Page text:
Also Tuesday, US Ambassador to the United Nations Nikki Haley questioned Palestinian claims to a “right of return” to modern Israel, saying she believed that the hot button issue should be taken “off the table.”

Haley suggested the Trump administration would consider an official rejection of the Palestinian demand that all refugees who were displaced between 1947 and 1948 — as well as all of their descendants — be allowed to return to modern-day Israel following a final peace accord.

US Secretary of State Mike Pompeo looks on as US Ambassador to the United Nation Nikki Haley speaks at the US Department of State in Washington DC on June 19, 2018. (AFP Photo/Andrew Caballero-Reynolds)

Last weekend a Hadashot TV report said the US would announce a policy that, “from its point of view, essentially cancels the ‘right of return.’” It said the US in early September will produce a report that says there are actually only some half-a-million Palestinians who should be legitimately considered refugees, and makes plain that it rejects the UN designation under which the millions of descendants of those displaced between 1947 and 1948 are also considered Palestinian refugees.

Netanyahu has called in the past for UNRWA to be “dismantled.” Last July, for instance, he accused the organization of inciting against Israel while doing nothing to help the plight of Palestinian refugees. He asked why they needed a specific body, when the UN High Commission for Refugees has helped tens of millions of displaced persons since World War II. “The time has come to dismantle UNRWA and have its parts integrated into the UN High Commission for Refugees,” he said, accusing the body of “perpetuating” the plight of Palestinian refugees.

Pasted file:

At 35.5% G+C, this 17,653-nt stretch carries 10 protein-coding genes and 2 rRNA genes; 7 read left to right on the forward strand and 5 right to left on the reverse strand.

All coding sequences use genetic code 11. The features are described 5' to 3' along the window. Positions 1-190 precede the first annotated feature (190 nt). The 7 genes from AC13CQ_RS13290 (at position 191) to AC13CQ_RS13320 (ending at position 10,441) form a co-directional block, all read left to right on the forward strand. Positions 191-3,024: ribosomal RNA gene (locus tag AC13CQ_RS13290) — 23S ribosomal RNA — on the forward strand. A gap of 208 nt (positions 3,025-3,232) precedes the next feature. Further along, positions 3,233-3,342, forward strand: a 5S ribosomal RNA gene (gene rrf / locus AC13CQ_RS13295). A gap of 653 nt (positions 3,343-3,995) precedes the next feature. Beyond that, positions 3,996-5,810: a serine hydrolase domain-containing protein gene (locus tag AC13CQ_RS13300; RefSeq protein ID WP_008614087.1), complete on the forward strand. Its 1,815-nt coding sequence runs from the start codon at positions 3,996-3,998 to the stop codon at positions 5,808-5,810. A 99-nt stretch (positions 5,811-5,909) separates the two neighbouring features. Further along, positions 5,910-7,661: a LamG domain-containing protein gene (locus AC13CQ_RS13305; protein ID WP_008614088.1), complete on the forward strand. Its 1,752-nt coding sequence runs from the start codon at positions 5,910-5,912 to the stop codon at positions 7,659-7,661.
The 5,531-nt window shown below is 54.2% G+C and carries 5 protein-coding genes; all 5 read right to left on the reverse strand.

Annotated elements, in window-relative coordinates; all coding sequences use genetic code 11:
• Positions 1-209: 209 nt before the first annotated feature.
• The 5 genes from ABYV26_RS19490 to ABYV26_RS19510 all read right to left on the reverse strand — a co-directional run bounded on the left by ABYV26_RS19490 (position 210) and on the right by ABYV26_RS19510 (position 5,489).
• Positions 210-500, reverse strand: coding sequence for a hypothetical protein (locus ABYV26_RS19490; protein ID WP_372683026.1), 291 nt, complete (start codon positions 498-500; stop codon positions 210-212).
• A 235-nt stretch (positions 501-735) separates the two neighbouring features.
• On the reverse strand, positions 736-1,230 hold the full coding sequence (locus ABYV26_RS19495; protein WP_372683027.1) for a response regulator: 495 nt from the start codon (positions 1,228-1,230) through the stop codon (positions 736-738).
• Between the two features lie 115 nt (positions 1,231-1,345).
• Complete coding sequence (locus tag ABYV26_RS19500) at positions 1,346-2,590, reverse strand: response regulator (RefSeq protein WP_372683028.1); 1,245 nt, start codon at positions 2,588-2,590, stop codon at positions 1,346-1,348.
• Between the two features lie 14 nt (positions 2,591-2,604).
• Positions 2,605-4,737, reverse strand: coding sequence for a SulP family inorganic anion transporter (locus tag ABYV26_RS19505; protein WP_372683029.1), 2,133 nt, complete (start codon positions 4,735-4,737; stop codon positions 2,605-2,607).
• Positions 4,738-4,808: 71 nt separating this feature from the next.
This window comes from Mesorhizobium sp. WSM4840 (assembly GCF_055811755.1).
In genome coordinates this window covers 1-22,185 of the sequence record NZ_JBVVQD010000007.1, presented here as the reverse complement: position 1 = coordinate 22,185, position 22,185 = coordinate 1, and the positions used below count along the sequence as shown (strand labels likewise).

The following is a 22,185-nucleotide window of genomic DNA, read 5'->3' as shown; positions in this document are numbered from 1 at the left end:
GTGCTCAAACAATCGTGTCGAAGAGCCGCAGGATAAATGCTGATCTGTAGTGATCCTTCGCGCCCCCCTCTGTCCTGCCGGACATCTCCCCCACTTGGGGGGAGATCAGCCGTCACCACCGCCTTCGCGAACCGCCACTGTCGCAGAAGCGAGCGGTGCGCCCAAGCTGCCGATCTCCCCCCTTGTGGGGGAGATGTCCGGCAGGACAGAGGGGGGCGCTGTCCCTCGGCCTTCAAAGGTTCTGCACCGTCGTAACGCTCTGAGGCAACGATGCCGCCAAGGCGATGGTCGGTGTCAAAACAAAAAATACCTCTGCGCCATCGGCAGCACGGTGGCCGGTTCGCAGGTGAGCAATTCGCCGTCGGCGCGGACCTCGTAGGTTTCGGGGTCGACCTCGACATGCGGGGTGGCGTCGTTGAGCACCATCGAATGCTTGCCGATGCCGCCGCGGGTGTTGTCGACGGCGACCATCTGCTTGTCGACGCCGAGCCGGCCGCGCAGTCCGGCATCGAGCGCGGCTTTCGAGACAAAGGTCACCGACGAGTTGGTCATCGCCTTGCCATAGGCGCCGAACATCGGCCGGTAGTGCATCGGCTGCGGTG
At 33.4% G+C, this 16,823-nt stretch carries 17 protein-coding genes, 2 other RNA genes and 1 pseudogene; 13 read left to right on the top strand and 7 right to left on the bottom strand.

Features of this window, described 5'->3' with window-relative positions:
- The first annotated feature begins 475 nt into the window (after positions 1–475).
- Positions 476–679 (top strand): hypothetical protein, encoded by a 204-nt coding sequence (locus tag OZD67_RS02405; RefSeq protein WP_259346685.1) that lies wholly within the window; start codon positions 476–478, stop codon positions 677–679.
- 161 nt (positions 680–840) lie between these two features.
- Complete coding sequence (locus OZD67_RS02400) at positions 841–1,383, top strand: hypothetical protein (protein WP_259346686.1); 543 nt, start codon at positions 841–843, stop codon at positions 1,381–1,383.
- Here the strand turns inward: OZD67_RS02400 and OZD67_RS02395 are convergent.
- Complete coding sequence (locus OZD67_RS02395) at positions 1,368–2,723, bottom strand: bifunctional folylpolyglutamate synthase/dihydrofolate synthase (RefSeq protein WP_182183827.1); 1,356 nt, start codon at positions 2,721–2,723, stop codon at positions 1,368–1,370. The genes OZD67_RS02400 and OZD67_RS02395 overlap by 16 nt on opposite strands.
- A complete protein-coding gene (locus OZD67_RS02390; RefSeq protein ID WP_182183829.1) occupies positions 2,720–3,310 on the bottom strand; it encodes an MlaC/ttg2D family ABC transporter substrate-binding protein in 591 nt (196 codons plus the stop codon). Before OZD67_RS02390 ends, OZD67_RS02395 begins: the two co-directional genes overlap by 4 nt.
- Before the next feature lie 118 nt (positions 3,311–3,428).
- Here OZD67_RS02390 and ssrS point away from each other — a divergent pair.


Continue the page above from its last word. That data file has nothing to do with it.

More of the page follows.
Palestinian refugees collect aid parcels at a United Nations food distribution center in Rafah in the southern Gaza Strip on January 21, 2018. (AFP/Said Khatib)

The $200 million aid cut announced last Friday is the ostensible result of a review of US assistance to the PA that Trump ordered in January, following Palestinian outrage over his decision to recognize Jerusalem as Israel’s capital and move the US embassy to the city.

Sources in the Israeli defense establishment fear that Washington’s apparent efforts to weaken UNRWA may strengthen the Hamas terror group in Gaza and endanger Israel’s security.

They say that serious cuts to UNRWA’s budget would create a vacuum in the provision of basic services in the Strip, where the majority of residents are dependent on the organization. This would be particularly felt in food shortages and a breakdown of education, which Hamas could use to strengthen its grip on the coastal enclave.